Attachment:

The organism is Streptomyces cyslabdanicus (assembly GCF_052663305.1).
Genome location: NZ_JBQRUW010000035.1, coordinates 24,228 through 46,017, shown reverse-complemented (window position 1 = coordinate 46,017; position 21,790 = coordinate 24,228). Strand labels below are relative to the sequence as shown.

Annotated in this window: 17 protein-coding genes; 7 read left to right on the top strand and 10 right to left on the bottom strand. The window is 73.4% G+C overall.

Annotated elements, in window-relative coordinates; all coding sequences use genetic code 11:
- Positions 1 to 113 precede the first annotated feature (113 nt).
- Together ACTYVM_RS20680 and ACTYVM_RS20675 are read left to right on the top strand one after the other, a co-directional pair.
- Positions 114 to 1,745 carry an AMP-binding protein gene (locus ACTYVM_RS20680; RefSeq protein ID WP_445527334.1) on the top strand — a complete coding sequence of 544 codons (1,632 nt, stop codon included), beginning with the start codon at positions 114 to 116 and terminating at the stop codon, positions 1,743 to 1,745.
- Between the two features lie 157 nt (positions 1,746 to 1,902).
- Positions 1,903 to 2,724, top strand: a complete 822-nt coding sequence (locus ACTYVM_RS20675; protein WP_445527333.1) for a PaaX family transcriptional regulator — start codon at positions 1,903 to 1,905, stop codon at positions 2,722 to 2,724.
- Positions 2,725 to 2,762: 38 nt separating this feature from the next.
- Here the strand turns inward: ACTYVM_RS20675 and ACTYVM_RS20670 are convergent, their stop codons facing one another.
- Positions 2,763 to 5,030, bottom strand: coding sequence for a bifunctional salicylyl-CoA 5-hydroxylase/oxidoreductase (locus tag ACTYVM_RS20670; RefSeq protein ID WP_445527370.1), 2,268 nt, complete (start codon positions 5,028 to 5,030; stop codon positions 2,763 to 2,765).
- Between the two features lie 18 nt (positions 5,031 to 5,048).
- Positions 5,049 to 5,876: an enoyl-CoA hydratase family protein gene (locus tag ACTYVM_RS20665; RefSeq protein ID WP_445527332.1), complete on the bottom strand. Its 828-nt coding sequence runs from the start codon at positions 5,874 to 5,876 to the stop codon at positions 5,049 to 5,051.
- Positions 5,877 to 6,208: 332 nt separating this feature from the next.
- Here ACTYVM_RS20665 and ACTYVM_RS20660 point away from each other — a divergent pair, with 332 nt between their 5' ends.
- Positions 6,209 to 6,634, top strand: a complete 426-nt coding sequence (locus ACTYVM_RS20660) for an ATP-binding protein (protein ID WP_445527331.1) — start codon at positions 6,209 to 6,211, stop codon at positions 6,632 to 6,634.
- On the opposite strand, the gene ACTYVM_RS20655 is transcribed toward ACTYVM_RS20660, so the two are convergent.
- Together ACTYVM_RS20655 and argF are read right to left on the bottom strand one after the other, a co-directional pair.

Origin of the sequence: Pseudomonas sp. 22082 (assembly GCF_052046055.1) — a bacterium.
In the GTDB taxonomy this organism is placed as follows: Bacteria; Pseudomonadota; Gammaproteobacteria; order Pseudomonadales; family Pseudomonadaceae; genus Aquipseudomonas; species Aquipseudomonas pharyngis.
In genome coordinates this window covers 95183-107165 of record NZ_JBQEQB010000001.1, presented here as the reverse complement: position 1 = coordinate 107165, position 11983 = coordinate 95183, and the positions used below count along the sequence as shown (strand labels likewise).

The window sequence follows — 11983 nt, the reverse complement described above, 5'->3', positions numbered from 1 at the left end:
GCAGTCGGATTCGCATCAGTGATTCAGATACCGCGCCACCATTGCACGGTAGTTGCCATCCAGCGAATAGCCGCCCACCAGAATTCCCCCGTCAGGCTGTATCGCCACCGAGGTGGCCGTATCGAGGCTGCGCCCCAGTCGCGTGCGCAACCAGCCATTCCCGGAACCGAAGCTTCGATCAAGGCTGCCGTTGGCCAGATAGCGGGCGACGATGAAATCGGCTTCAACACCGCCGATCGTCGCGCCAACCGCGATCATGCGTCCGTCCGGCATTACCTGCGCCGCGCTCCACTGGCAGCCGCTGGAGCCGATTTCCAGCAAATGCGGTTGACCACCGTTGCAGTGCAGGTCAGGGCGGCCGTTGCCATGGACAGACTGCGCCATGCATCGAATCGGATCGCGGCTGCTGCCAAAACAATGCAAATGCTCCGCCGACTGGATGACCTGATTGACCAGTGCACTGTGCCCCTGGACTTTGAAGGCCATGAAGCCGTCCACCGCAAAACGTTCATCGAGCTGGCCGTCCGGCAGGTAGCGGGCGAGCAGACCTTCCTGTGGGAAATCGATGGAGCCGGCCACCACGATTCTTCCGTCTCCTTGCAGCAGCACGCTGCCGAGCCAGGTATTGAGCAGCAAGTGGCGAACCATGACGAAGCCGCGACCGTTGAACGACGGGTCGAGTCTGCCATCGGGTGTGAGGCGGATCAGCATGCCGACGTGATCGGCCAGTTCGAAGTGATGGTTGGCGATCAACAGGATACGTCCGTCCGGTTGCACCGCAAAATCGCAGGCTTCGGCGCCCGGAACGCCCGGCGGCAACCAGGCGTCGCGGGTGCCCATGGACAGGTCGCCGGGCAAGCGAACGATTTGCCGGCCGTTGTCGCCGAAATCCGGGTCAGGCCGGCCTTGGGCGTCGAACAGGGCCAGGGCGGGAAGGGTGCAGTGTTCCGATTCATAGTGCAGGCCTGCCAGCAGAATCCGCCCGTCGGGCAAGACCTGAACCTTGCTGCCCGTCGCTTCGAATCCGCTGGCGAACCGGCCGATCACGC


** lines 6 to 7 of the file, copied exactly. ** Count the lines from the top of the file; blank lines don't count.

- Together ACTYVM_RS20680 and ACTYVM_RS20675 are read left to right on the top strand one after the other, a co-directional pair.
- Positions 114 to 1,745 carry an AMP-binding protein gene (locus ACTYVM_RS20680; RefSeq protein ID WP_445527334.1) on the top strand — a complete coding sequence of 544 codons (1,632 nt, stop codon included), beginning with the start codon at positions 114 to 116 and terminating at the stop codon, positions 1,743 to 1,745.